The Runner review – drug-bust thriller with nicely Shakespearean overtones

Cameron Douglas gives a deeply felt performance as a cynical cop who strong-arms a teen screwup into helping with a bust

A high-society princeling trying to drown inner demons with drugs by the bucketload: it could have been a role written specifically for Cameron Douglas, son of Michael. But, befitting his newly sober and reformed status, Douglas takes the paternal cop role in The Runner, while French-Finnish actor Edouard Philipponnat (soon to be seen in Ridley Scott’s Napoleon) is a teenage drug-dealing screwup; both give robust performances in this deeply felt but somewhat cumbersome thriller.

It plays a bit like Hamlet, if Hamlet was constantly bumping coke and hawking every substance going around. Gilded high-schooler Aiden (Philipponnat) is busted by the no-nonsense Detective Wall (Douglas), who releases him on the proviso he helps take down a local big-shot dealer. Aiden steers his partner Blake (Nadji Jeter) into inviting the kingpin (Eric Balfour) to the epic party he’s throwing at his mother’s high-spec townhouse, where he has to wear a wire. But Aiden starts to disintegrate under the stress, compulsively reminiscing back to his own Ophelia, doomed first love Layla (Kerri Medders).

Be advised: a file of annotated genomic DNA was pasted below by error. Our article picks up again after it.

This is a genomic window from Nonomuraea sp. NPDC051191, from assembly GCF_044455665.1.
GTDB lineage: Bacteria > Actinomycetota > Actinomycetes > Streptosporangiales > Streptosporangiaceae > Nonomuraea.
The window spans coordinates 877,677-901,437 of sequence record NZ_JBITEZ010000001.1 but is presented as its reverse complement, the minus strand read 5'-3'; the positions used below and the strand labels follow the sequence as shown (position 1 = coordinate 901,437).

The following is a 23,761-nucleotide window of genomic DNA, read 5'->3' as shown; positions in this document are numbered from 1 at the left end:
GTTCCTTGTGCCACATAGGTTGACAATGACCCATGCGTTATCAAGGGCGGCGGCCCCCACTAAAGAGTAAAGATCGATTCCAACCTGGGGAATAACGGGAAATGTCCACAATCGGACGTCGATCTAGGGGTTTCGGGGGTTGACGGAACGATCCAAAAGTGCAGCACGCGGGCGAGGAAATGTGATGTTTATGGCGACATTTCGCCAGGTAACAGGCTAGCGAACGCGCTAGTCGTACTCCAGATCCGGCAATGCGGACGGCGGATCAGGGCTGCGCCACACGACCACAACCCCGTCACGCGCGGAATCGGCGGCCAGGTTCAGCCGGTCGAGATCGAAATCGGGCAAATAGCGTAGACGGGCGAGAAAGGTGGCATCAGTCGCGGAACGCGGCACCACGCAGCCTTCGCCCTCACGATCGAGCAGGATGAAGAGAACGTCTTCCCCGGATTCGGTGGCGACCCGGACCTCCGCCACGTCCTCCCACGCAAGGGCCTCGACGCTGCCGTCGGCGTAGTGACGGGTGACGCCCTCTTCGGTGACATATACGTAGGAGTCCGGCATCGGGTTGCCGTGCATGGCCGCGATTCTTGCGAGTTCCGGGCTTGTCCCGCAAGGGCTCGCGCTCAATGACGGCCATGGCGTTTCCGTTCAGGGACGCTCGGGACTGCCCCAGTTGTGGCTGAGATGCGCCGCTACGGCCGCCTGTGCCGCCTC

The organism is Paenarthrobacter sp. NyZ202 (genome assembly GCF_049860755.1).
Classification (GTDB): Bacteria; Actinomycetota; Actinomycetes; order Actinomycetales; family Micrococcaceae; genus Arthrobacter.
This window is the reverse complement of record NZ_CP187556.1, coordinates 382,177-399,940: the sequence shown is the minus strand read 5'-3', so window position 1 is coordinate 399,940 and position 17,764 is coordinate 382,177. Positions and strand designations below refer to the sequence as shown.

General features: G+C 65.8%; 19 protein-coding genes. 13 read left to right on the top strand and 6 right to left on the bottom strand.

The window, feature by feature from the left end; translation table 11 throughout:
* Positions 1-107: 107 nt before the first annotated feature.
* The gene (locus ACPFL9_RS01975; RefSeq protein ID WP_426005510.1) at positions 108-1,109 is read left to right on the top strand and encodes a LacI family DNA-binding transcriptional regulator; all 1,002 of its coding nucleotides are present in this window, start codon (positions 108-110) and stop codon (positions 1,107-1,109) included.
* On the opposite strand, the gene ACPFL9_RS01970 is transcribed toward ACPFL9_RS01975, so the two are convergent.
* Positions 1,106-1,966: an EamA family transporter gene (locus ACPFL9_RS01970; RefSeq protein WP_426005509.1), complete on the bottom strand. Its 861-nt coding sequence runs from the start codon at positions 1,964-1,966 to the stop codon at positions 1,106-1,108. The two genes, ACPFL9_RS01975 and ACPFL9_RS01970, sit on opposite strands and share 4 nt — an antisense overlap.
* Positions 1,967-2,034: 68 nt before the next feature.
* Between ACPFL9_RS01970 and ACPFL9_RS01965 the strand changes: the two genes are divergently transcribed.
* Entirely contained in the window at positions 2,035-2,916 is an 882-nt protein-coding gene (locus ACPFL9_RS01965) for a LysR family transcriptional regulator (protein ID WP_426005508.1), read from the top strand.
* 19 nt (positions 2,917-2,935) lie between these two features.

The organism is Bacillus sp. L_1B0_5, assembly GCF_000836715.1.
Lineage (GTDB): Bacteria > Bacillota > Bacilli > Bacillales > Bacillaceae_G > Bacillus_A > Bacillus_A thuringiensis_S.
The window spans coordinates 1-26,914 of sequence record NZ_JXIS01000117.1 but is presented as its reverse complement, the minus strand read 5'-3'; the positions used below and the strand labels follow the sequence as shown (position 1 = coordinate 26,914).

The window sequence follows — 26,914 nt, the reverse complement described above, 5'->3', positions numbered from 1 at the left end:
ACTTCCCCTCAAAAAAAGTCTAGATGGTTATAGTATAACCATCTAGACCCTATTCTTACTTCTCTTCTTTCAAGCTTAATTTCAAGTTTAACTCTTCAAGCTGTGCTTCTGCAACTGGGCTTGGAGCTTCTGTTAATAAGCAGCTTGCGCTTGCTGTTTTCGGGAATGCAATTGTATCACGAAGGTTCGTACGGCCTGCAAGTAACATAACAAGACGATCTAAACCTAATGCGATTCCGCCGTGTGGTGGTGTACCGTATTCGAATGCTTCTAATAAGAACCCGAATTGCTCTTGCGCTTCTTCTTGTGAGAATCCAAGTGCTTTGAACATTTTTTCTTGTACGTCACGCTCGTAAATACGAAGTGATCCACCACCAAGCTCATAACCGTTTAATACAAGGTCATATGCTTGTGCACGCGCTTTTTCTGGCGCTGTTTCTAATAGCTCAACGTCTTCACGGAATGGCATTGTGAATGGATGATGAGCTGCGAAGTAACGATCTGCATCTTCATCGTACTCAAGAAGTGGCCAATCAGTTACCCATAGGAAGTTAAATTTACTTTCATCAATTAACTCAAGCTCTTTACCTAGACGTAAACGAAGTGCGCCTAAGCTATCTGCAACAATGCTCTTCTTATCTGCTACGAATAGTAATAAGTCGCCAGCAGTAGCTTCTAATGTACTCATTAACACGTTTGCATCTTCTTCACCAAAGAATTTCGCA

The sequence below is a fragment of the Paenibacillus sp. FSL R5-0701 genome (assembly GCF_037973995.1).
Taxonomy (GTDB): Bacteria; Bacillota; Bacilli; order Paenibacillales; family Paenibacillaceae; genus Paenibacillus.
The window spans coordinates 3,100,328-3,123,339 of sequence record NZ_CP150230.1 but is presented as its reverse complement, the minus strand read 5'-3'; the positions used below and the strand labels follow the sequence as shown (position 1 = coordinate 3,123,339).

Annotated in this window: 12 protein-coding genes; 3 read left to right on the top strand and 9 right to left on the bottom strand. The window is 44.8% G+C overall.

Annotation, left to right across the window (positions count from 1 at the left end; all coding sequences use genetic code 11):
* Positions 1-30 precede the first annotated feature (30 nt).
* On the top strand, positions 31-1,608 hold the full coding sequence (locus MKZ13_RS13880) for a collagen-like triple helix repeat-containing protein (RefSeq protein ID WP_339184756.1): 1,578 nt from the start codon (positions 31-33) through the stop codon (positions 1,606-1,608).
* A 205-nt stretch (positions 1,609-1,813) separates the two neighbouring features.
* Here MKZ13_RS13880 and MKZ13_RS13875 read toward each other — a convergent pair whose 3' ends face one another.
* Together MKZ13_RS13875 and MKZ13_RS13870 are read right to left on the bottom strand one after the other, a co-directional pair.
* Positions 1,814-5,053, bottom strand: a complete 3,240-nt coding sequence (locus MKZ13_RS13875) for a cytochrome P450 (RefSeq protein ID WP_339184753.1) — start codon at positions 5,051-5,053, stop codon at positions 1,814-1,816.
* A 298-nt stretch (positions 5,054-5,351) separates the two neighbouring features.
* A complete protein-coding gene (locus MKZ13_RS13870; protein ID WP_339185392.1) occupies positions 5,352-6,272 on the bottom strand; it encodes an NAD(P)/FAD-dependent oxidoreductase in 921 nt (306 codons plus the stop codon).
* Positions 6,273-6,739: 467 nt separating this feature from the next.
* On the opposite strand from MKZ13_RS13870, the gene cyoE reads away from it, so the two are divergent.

This vale of elegantly wasted youth and cynical law enforcement has a jaded Bret Easton Ellis air lingering around it. “What’s it like, having so much?” asks Aiden’s girlfriend (Jessica Amlee). “It’s just amazing – you feel bulletproof,” he replies, ODing on boredom. When it comes to excavating what is under this pristine surface, director Michelle Danner leans on a heavy-handed flashback structure that is over-eager to answer questions about Aiden as soon as they come up, rather than harbouring them for extra tension. Sad, lank-haired Aiden driving away from a car park rendezvous with Wall alternates with blissful Aiden idling under a tree with Layla.

Still, rooted thoroughly in its protagonist’s introspection, The Runner makes up for what it lacks in thriller pacing with an ambitious depth of fraughtness. Danner’s background as an acting coach shows, with Douglas offering a terse worldliness more reminiscent of Matt Dillon than his own acting clan. And the nervy Philipponnat impresses, crawling out of his own stupor into the bracing air of self-confrontation. A genre film with a pulse.

• The Runner is available on digital platforms on 18 November.

Contributor

Phil Hoad

The GuardianTramp

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